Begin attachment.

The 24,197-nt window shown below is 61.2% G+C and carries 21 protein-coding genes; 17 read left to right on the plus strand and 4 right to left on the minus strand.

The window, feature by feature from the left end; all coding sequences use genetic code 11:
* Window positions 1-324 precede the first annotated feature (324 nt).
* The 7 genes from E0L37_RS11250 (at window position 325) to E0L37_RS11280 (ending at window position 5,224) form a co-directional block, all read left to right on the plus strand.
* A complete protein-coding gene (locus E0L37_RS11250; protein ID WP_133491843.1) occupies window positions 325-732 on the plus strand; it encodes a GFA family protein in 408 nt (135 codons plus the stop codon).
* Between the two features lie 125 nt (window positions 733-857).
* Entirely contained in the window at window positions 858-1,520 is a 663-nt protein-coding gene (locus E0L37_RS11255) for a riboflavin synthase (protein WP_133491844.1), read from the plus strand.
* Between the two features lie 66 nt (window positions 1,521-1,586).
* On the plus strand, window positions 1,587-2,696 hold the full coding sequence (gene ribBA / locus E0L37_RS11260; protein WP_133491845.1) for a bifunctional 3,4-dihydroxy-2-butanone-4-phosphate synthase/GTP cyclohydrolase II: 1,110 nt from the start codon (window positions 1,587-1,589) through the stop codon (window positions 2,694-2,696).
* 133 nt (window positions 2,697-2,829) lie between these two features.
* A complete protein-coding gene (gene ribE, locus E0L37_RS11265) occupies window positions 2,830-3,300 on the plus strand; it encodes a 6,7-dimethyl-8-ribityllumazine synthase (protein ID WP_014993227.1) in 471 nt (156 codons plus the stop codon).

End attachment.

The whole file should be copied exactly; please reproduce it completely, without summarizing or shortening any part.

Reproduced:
The 24,197-nt window shown below is 61.2% G+C and carries 21 protein-coding genes; 17 read left to right on the plus strand and 4 right to left on the minus strand.

The window, feature by feature from the left end; all coding sequences use genetic code 11:
* Window positions 1-324 precede the first annotated feature (324 nt).
* The 7 genes from E0L37_RS11250 (at window position 325) to E0L37_RS11280 (ending at window position 5,224) form a co-directional block, all read left to right on the plus strand.
* A complete protein-coding gene (locus E0L37_RS11250; protein ID WP_133491843.1) occupies window positions 325-732 on the plus strand; it encodes a GFA family protein in 408 nt (135 codons plus the stop codon).
* Between the two features lie 125 nt (window positions 733-857).
* Entirely contained in the window at window positions 858-1,520 is a 663-nt protein-coding gene (locus E0L37_RS11255) for a riboflavin synthase (protein WP_133491844.1), read from the plus strand.
* Between the two features lie 66 nt (window positions 1,521-1,586).
* On the plus strand, window positions 1,587-2,696 hold the full coding sequence (gene ribBA / locus E0L37_RS11260; protein WP_133491845.1) for a bifunctional 3,4-dihydroxy-2-butanone-4-phosphate synthase/GTP cyclohydrolase II: 1,110 nt from the start codon (window positions 1,587-1,589) through the stop codon (window positions 2,694-2,696).
* 133 nt (window positions 2,697-2,829) lie between these two features.
* A complete protein-coding gene (gene ribE, locus E0L37_RS11265) occupies window positions 2,830-3,300 on the plus strand; it encodes a 6,7-dimethyl-8-ribityllumazine synthase (protein ID WP_014993227.1) in 471 nt (156 codons plus the stop codon).